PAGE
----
Jason Cohen Pittsburgh

Pittsburgh Real Estate Market

A Guide to Tenants and Security Deposits

A Guide to Tenants and Security Deposits

When a tenant enters into an agreement to rent a home from a landlord, the landlord could ask that a security deposit is made to cover any damages that are done to the home while the tenant is living there. If the home is left in the same condition that it was in when the tenant moved in, then the deposit is usually given back to the tenant.

There are several laws that protect the landlord when it pertains to the deposit, as well as laws that protect the tenant, depending on the circumstances involved, the condition of the home and the rental agreement. Most tenants ask that the deposit is equal to at least one month’s rent.

The landlord needs to make clear notes about the condition of the home before a tenant moves into the property. If there is anything left to the responsibility of the tenant to get fixed, then the tenant needs to be made aware of this information before any paperwork is signed.

The tenant should also be made aware of any damage or issues with the property before moving in so that the tenant is not held responsible for these issues after moving out. If the tenant notices anything about the property, then a notice should be given to the landlord in writing stating that the issue was there beforehand. The most efficient way to handle this entire process is by having a checklist for each room that notes any damages, signed by both the tenant and the landlord.

Returning the Deposit

A security deposit can be used to pay for repairs or damages that aren’t considered the normal wear and tear of living in a home. It can also be used to clean the property if it’s left in a condition that is less than appealing or in a condition that is not as it was when the tenant took ownership. If the tenant leaves the home before the lease has expired or if the tenant is asked to leave the home, then the deposit can be used for the last month’s rent.

Both the tenant and the landlord need to walk through the property together so that each party knows of the condition of the home before the tenant moves out. This will allow for time to discuss any issues that need to be addressed and that could result in the entire deposit not being given back to the tenant when moving.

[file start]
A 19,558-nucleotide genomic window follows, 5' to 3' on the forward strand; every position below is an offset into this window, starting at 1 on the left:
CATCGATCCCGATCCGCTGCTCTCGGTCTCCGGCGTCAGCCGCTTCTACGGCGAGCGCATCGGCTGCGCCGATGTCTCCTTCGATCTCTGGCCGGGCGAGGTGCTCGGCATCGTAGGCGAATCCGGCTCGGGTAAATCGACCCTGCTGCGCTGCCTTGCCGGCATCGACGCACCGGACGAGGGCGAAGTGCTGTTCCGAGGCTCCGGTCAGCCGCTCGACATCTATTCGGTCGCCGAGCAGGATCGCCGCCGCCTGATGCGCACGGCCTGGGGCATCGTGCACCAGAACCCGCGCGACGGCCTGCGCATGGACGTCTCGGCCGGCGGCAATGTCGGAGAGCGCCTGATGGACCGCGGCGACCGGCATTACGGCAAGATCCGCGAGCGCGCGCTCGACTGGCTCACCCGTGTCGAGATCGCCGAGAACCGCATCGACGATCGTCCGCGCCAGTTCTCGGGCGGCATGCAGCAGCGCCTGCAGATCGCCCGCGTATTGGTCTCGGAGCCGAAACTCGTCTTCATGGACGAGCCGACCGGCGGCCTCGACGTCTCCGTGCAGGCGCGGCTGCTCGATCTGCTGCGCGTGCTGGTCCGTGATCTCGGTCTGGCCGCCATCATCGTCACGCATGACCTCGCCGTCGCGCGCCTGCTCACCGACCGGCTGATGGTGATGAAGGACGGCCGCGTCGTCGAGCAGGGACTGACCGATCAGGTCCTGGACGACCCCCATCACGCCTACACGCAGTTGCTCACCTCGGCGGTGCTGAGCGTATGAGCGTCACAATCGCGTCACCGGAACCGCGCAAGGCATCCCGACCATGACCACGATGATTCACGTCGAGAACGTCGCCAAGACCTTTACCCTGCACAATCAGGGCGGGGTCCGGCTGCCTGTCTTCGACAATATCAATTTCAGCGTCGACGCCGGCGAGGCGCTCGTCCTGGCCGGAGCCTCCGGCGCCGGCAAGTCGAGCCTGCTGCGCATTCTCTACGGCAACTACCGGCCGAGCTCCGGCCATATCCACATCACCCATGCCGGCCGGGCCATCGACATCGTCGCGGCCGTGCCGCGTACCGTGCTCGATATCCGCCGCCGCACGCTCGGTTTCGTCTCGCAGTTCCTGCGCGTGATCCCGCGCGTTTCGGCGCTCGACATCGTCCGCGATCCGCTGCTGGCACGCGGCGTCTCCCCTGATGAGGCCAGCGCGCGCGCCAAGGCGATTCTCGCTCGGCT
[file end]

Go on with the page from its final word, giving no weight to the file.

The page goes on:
Assuming there is no damage and the deposit isn’t needed to cover last month’s rent, the tenant should receive their full security deposit refund in a timely manner.

How to Become a Real Estate Broker

How to Become a Real Estate Broker

Being a real estate broker can be an excellent career choice, but it does require a lot of work and dedication. It is essentially an investment in yourself. A real estate broker’s annual median salary is $45,610, but this can vary significantly based on location, number of agents, and overall success rate. As of 2014, there were approximately 421,000 jobs.

Requirements

Depending on the state a person is living in, they must first work as a real estate sales agent for one to three years before they can apply to be a real estate broker. The other requirements include: being 18 or 19 (depending on state requirements); having legal US residency, and completing education requirements.

A real estate broker can work for a designated broker as an associate broker, or they can open and operate their own brokerage. A prospective broker must complete an educational course or class that has been approved by their state. It can take several weeks or months to complete. They’ll learn about various topics, including finance, agency law, real estate law, property management, contracts and more. After the class or course is complete, a prospective broker will take their state’s broker licensing examination. In some states, to be eligible for licensing, a prospective broker may need to pass a criminal background check.

How to Pass the Real Estate Broker Licensing Exam